Lomu remembered at his South Auckland church
Jonah Lomu has been remembered as an inspiration and an ambassador for rugby by his south Auckland community, at his first public memorial on Sunday night.
Jonah Lomu has been remembered as an inspiration and an ambassador for rugby by his south Auckland community, at his first public memorial last night.
More than 600 people crowded into the church last night where he grew up - they cried, laughed, and mourned the former All Black, who died suddenly last week.
Kim Baker Wilson was there.
This was Jonah Lomu's church as a boy - and these people came together to remember the man who used to take sit in these seats. People like Shania Taufa, who's seventeen, and whose father was a friend of Jonah Lomu's at school.
SHANIA TAUFA: I think Jonah Lomu was one of ten greates inspirations we have ever had, especially in New Zealand.for our young youth.
Inside, 40 candles were lit for each of Lomu's 40 years. His mother Hepi was in tears, but comforted by hugs and hands offering support. This wasn't just a service for the Tongan community - many nationalities were represented here. There was Rosie Blake, from the Cook Islands Consul General...
ROSIE BLAKE: His humbleness and genuine warmth matched his skill and power, made him our own Polynesian warrior.
Fala Haurangi, a Tuvalu community leader:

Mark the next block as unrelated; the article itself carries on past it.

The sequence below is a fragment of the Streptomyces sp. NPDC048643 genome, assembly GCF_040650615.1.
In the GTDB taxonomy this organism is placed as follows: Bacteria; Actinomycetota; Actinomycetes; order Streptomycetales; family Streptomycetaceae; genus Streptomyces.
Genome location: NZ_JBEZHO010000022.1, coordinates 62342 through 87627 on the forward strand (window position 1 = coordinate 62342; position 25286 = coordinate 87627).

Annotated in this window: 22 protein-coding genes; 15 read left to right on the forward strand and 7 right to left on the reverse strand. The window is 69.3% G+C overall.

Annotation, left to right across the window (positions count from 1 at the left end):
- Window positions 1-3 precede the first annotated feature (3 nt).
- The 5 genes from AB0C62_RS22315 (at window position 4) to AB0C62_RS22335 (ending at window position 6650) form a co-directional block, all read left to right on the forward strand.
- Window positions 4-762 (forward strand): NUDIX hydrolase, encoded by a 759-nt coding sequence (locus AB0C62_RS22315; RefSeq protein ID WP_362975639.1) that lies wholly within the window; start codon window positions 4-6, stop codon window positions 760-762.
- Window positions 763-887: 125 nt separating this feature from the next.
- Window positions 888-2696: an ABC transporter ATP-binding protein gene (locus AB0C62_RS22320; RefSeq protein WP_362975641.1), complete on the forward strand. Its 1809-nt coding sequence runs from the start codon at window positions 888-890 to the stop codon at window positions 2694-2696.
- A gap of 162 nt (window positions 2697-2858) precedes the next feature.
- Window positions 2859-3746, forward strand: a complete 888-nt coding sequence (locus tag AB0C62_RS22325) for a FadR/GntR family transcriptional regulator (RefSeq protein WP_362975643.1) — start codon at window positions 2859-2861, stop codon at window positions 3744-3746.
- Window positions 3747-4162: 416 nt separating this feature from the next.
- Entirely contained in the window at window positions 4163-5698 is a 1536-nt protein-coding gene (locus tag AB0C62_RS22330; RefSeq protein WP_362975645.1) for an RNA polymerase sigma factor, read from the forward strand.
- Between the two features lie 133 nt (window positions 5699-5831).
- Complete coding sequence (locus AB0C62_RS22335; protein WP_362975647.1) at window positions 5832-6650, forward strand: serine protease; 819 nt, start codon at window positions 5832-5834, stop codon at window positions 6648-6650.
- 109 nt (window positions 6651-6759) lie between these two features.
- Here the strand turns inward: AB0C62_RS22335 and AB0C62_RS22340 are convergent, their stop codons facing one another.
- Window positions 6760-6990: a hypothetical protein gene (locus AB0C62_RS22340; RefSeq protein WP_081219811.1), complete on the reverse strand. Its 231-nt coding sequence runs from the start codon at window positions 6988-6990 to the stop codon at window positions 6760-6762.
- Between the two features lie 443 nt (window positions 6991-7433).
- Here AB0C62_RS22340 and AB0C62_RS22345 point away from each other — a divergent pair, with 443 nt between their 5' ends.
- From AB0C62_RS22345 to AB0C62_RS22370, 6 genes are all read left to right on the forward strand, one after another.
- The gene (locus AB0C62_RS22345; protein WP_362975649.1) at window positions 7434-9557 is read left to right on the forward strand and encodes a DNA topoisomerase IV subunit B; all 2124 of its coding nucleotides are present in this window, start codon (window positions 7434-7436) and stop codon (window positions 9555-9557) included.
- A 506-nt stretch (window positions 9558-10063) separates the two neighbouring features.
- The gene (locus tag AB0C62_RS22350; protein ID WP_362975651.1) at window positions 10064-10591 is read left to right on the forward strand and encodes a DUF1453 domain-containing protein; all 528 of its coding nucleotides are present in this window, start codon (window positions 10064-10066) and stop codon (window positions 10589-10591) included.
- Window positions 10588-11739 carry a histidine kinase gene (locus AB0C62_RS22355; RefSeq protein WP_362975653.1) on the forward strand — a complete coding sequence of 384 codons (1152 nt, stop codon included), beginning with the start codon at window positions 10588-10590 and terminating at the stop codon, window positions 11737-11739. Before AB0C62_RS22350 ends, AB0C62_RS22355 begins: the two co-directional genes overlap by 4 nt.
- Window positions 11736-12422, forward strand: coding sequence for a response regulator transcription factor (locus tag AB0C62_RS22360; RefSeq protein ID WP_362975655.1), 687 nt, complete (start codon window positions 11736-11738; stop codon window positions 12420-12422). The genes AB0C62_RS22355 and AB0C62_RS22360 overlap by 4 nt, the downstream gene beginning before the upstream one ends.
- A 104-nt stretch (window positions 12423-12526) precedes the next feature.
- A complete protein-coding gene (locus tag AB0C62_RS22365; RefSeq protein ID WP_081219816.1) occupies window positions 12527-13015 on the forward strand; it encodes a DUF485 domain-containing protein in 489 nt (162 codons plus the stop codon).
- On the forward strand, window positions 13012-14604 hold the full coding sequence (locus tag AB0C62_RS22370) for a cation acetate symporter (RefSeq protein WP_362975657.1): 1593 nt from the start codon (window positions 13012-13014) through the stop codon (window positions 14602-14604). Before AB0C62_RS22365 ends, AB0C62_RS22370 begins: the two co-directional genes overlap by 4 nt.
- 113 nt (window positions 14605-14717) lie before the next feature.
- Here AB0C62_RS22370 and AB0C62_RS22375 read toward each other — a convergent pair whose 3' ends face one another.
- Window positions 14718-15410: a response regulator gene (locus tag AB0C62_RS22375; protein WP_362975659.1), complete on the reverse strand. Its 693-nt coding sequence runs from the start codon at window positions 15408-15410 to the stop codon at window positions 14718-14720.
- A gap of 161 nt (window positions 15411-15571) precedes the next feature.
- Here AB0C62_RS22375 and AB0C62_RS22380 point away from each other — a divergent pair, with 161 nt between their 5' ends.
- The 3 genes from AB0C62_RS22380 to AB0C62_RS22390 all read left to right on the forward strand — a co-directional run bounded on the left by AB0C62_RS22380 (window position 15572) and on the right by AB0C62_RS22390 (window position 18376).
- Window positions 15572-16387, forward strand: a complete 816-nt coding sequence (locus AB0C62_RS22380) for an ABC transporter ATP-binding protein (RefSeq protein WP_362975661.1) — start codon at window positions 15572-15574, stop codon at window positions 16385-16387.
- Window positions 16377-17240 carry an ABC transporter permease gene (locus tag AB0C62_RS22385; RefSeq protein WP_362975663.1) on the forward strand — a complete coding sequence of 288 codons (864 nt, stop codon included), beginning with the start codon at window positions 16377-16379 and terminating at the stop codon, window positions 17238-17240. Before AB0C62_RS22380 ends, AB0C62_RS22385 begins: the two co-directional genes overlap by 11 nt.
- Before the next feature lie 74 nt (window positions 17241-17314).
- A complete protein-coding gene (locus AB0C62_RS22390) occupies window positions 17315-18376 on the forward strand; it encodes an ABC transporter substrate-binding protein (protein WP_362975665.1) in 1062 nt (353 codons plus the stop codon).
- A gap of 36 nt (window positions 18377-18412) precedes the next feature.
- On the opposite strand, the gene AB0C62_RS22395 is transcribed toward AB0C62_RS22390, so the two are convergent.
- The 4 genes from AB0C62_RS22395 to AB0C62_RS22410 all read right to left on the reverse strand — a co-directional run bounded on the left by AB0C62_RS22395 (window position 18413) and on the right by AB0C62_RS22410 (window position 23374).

FALA HAURANGI: He's no longer just our son, he belongs to everybody else all over the world. So tonight I just want to acknowledge God tonight for blessing us with such a talented and skilled son like Jonah Lomu. I think he inspired everybody here.
and Vijendra Prasad, a leader from the Fijian Indian community.
VIJENDRA PRASAD: You know that Indians don't play rugby, they hardly touch a rugby ball. But we are inspired by the way he played, you know the try he made after that three tackles, that Indians got behind rugby and got interested in watching rugby and learn about it.
The local MP, Su'a William Sio, said Lomu was a son of this church, and this community, before he became a global rugby star.
SU'A WILLIAM SIO: Wherever Jonah would have travelled to and played, we would have felt we would have run on the field with him. I think when he smashed through those British tackles we were smashing through with him as well, and when he scored the tries, we all felt we were scoring the tries.
It was Salote Heleta-Lilo who organised this gathering...
SALOTE HELETA-LILO: We are here to celebrate a God-gifted son of the Pacific. You have empowered a sense of security and belonging and you have taught our children to dream for their future and you believed the non-achievable indeed.
Lomu's childhood friend, Sinipata Kaufononga, told of the time young relatives told him about their visit to Madame Tussaud's wax museum
SINIPATA KAUFONONGA: Inside this museum, Mandela, Gandhi...all thes great people and they said, guess what, Jonah Lomu is in there. He is the only Pacific Islander in there. At that point I was so proud, so proud of what he had done.
There's still a second, and much larger public memorial to be held that's still being organised.
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